Local farmers like Domingo Abanes have depended on seaweed farming for decades to support their families in barangay Concepcion in Agutaya town. At 64, he still has to find time to do his job as barangay captain and collect seaweed in the waters of Agutaya.
The seaweed farmers and their means of livelihood are now challenged due to decreasing volumes of harvests and are currently under the threat of oil spillage from the submerged tanker MV Princess Empress in Naujan, Oriental Mindoro. He is concerned that the estimated millions worth of seaweed will be harmed, prompting the community to install oil spiller lines on Sunday.
Even though he hasn’t seen anything yet, Abanes and other community members, along with the Philippine Coast Guard (PCG), began laying 400-meter oil spiller lines made of used garments from Sunday to Monday.
“Kung hindi namin lalagyan ng harang, hindi rin masabi baka totoo, baka mas mamroblema kami. Nagtulong-tulong na, yong iba nagbibigay ng lumang damit para doon siya didikit at hindi na sa seaweed,” he said.
Locals are currently enjoying the heavy northeast monsoon breeze, which he describes as a perfect season for seaweeds. Yet, it may hasten the oil spill.
According to the Philippine Atmospheric, Geophysical, and Astronomical Services Administration’s (PAGASA) gale warning alert #42, rough to very strong seas are forecast along Palawan’s eastern coast, including the Cuyo and Cagayancillo islands. It is also seen in Oriental Mindoro.
They aim to install another set of oil spiller lines on Tuesday, with a total length of 800 meters for Concepcion. The threat of oil spill reaching their seaweeds is not preventing the community from carrying on with its activities, such as planting and harvesting.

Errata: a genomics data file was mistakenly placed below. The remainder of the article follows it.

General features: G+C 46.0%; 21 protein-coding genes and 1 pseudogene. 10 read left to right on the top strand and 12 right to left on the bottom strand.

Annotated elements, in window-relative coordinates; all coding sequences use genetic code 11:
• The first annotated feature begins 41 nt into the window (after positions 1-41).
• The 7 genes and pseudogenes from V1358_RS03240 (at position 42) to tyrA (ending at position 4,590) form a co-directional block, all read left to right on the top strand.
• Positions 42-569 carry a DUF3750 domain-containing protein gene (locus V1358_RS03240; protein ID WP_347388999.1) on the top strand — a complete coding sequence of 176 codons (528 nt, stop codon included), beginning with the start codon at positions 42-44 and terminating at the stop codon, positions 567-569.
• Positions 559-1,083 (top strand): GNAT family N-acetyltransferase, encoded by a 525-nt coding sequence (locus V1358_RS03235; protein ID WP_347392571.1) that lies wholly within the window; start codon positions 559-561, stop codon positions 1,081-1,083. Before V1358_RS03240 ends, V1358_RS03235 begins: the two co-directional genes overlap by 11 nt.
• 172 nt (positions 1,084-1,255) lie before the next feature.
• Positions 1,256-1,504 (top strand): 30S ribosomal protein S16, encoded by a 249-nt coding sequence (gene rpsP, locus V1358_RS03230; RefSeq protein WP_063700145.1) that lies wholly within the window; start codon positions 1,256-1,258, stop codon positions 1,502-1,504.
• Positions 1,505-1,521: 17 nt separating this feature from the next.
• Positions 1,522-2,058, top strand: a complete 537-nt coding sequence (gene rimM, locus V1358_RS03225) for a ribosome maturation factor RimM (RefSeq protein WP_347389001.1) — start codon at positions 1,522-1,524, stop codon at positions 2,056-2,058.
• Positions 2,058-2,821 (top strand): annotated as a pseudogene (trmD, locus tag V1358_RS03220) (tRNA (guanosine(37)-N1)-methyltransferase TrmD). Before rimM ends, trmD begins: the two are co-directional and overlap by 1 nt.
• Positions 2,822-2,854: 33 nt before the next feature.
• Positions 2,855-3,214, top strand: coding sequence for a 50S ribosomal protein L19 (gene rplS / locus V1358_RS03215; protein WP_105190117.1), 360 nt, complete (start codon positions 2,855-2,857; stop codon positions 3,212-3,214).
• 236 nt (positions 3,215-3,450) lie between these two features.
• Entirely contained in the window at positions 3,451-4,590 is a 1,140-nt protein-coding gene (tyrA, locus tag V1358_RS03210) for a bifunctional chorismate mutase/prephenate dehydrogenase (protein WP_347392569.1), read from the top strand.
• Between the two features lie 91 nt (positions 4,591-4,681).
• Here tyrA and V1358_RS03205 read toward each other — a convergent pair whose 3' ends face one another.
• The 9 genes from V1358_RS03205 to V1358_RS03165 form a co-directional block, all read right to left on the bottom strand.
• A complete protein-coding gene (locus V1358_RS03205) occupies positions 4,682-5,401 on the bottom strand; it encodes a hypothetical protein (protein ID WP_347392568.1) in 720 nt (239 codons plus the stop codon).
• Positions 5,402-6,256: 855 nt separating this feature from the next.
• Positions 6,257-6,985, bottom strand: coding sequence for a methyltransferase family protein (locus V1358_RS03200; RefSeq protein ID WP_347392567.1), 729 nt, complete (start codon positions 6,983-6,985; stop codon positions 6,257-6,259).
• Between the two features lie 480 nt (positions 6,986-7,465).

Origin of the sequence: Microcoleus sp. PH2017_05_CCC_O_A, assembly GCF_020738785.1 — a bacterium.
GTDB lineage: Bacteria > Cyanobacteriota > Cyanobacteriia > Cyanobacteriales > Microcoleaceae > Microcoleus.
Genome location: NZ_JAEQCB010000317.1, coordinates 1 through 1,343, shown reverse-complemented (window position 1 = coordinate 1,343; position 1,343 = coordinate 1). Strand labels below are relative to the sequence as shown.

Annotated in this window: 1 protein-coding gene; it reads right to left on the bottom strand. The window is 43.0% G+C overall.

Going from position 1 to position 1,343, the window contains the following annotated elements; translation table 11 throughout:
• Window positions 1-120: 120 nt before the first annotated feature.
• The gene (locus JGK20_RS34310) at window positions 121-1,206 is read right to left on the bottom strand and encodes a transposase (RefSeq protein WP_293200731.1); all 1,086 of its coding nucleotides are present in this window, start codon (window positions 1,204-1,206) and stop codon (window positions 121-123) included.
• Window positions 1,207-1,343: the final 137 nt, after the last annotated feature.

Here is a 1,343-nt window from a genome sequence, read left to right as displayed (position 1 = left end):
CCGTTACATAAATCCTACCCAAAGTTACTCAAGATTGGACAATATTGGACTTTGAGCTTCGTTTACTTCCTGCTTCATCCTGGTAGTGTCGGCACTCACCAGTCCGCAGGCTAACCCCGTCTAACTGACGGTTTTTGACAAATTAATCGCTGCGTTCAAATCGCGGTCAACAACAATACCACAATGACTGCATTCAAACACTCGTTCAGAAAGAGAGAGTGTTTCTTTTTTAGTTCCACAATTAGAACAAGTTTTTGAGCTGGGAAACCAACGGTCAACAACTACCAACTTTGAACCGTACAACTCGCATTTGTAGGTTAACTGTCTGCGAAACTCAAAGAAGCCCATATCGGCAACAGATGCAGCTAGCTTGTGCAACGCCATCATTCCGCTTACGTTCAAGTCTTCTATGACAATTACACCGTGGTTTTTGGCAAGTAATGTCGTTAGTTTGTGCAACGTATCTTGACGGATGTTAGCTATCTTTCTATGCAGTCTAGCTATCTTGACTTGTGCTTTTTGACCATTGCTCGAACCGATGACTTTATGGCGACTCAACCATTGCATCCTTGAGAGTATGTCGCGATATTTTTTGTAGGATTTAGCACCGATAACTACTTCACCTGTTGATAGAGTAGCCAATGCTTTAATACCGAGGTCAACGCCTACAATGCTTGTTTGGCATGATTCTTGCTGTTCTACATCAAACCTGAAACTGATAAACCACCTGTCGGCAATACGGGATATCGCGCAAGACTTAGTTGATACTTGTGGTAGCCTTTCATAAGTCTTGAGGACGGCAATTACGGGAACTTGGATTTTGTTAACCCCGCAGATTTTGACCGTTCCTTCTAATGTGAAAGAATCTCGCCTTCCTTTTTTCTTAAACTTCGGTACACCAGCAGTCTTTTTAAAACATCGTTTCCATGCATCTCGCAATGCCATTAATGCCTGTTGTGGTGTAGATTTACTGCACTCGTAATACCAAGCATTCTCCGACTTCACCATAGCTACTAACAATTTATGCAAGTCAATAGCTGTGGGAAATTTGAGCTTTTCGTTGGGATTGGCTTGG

Buyers in Agutaya pay P22 per kilo for dried seaweeds. Abanes can yield five to six sacks of 80 kg apiece. His earnings can pay off his loans for pre-planting, and the rest goes to his family to buy rice.
The majority of households in the municipality rely largely on seaweeds in addition to fishing.
“Malaking bagay. Kahit mura ang seaweed pero kapag ikaw ay sinwerte ay malaki-laki ang harvest,” he said.
Concepcion is one of the barangays with reported traces of oil spillage in Agutaya. Other island towns like Cuyo also started to put their oil spiller lines in place to protect the Manamoc Marine Protected Area.
Meanwhile, the Philippine Coast Guard (PCG) said there was no presence of an oil spill in the town of Agutaya, contrary to reports and posts by citizens circulating online.
PCG Marine Environment Protection Unit (MEPU) joined an aerial survey conducted by the Western Command and Tactical Operations Wing-West but found no traces of oil in the area.
Captain Dennis Labay, district commander of PCG District Palawan, however, stated that emergency plans have already been made in case the spillage reaches the island towns.